The United Nations “Declaration on the Elimination of Discrimination against Women” was passed in December 1979.

Since 1979 the federal government has recognized “Person’s Day” on 18th October the anniversary of the day in 1929 when “Famous Five” Alberta women – especially Nellie McClung, gained the amendment from the Privy Council of England so that women were recognized as PERSONS in the British North American Act and able to become Senators in the Canadian Senate.

1980
The 80’s environment was an exciting environment:

  • Networking groups for women evolved
  • The Canadian Constitution and the Charter of Rights and Freedoms
  • Legal Education Action Fund LEAF
  • Pay Equity
  • Employment Equity Participation
  • LEAF established and spearheaded Charter cases
  • NAC organized and precedent setting televised debate of 3 party leaders in the federal election interviewed on issues of concern to women
  • The Abella Report called for “Employment Equity Programs” to:
    • “Oblige employers develop and maintain practices designed to eliminate discriminatory barriers.”

Supposedly the so-called quotas of Affirmative Action programs were not part of this – instead, Canadian employment equity programs are to set “Goals and Timetables” to improve a balance in all levels of their workforce.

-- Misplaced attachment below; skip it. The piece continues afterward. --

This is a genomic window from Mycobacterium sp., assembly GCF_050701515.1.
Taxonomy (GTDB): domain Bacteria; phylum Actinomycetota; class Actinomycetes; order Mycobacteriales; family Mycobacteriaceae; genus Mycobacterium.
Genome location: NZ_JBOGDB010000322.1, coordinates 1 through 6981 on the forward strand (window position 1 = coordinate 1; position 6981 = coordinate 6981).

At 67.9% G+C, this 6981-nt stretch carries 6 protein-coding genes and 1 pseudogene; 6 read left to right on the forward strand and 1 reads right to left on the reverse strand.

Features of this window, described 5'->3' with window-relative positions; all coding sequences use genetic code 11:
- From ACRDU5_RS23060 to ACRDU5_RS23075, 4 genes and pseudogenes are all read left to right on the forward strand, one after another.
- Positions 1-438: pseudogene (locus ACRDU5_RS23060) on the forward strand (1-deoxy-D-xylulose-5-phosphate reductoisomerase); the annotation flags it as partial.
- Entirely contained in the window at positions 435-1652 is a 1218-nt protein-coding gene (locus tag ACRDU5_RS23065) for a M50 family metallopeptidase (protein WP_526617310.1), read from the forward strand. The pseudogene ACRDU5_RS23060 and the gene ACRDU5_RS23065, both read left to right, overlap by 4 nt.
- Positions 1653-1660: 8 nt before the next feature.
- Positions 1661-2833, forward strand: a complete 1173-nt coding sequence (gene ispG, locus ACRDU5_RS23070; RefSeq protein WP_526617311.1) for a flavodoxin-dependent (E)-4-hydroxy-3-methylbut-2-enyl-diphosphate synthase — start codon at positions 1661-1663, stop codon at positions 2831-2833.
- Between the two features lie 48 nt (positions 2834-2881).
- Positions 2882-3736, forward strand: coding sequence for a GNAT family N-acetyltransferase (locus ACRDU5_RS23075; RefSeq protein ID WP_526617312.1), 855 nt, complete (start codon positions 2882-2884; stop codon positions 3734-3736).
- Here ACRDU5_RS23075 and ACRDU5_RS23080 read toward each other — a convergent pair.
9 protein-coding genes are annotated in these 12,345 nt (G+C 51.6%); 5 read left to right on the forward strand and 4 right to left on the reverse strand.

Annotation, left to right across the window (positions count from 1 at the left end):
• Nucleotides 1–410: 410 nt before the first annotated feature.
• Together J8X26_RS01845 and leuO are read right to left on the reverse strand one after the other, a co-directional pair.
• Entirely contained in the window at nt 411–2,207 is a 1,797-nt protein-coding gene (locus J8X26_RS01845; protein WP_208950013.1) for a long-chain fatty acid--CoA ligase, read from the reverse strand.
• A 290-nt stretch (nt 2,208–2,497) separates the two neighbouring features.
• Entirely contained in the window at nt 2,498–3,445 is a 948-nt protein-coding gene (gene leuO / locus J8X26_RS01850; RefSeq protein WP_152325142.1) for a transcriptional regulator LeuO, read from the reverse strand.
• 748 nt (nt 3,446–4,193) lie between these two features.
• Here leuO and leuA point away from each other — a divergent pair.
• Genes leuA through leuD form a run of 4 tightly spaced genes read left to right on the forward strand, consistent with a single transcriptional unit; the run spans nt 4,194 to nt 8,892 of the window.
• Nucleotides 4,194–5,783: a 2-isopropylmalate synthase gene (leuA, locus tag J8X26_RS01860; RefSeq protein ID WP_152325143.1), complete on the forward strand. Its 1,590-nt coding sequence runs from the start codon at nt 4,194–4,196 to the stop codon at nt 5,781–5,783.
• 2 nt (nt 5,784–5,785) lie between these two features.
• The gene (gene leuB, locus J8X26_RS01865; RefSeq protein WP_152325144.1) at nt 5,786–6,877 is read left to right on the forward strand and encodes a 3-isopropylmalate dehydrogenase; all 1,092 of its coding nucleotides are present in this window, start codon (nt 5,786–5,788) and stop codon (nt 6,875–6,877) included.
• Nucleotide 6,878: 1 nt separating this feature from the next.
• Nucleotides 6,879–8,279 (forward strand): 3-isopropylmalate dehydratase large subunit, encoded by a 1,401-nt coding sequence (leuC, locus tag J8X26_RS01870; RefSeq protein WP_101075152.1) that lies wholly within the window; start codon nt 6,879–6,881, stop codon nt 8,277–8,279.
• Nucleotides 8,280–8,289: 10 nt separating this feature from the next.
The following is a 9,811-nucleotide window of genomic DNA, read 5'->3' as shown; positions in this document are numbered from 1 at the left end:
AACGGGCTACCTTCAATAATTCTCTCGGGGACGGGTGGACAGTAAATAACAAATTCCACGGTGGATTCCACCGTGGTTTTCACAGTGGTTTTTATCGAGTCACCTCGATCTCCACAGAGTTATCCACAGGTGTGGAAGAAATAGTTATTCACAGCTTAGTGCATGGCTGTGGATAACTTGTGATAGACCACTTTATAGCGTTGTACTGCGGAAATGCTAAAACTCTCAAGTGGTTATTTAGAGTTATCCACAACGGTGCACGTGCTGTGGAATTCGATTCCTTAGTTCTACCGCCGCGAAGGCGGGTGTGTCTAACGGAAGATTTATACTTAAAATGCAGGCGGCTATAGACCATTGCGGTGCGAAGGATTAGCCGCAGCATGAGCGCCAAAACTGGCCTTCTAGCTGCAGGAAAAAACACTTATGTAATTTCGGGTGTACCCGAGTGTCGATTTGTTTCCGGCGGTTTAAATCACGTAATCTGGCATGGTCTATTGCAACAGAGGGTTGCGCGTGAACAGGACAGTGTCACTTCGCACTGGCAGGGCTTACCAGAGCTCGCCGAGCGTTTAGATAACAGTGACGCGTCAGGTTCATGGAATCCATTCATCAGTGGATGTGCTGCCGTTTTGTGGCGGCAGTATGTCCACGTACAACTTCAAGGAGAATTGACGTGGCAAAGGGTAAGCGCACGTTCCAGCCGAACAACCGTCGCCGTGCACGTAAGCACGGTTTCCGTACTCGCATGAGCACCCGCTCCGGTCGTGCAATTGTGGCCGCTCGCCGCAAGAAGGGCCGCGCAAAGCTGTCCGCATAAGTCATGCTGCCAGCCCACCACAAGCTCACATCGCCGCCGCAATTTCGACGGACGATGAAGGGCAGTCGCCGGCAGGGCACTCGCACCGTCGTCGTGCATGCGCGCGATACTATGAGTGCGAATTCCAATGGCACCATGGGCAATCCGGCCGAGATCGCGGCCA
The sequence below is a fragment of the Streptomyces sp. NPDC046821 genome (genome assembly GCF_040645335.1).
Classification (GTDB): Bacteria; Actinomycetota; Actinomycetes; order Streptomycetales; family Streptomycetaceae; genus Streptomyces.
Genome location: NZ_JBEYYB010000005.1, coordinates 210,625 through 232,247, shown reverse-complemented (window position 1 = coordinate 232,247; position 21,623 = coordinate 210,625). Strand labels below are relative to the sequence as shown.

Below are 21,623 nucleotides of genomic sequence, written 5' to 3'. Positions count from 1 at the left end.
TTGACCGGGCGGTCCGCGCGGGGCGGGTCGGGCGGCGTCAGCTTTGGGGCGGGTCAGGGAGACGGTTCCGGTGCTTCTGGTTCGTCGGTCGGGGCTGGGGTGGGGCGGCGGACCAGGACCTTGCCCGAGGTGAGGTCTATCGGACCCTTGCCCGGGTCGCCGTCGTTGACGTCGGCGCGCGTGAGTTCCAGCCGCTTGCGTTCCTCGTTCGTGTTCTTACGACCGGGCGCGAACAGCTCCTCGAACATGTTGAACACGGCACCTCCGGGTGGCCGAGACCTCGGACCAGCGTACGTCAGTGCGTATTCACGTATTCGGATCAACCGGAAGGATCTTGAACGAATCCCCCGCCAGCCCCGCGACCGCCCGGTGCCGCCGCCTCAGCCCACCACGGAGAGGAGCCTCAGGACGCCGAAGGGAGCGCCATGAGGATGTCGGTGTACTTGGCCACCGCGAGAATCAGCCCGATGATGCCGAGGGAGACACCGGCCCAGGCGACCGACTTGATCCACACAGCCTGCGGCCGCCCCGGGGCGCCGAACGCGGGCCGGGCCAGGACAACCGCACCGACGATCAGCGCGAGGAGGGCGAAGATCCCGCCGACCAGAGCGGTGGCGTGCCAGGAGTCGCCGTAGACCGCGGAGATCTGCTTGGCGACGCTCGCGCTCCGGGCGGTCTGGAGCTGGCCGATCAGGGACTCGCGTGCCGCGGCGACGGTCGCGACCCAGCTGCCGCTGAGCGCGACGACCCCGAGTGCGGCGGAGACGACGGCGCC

An innovation for BPW since the mid eighties was to ensure that Clubs or Provinces across Canada would speak locally or to visiting Commissions etc… One of these was the Commission on Reproductive Rights – very contentious. The Canadian President and Resolution and Public Affairs Chairs/Committees generally work very closely and sometimes quite informally with bureaucrats and politicians. The participation of then President Sharon Salkirk as a member of the Canadian NGO team at the Beijing Conference was a result (1995) of this continuous effort. BPW Canada was also very proud to present the Canadian Government with IFBPW’s award for the nation that has made the most progress on women’s issues in the decade. The on-going recognition of the responsible efforts of BPW.

The 80’s were not only remarkable for consultation of women but also for the consideration as well as support of women for each other: Many Women of the Year – or Women of Distinction Awards. The biggy by the Metro Toronto YWCA launched in 1981.

Programs to support female students to make Non-Trad career choices set up example: Open Doors. Networking groups and Investment/Estate planning courses tended to replace the 60-70’s efforts to help women returning to the workforce and the lower key – managing finances.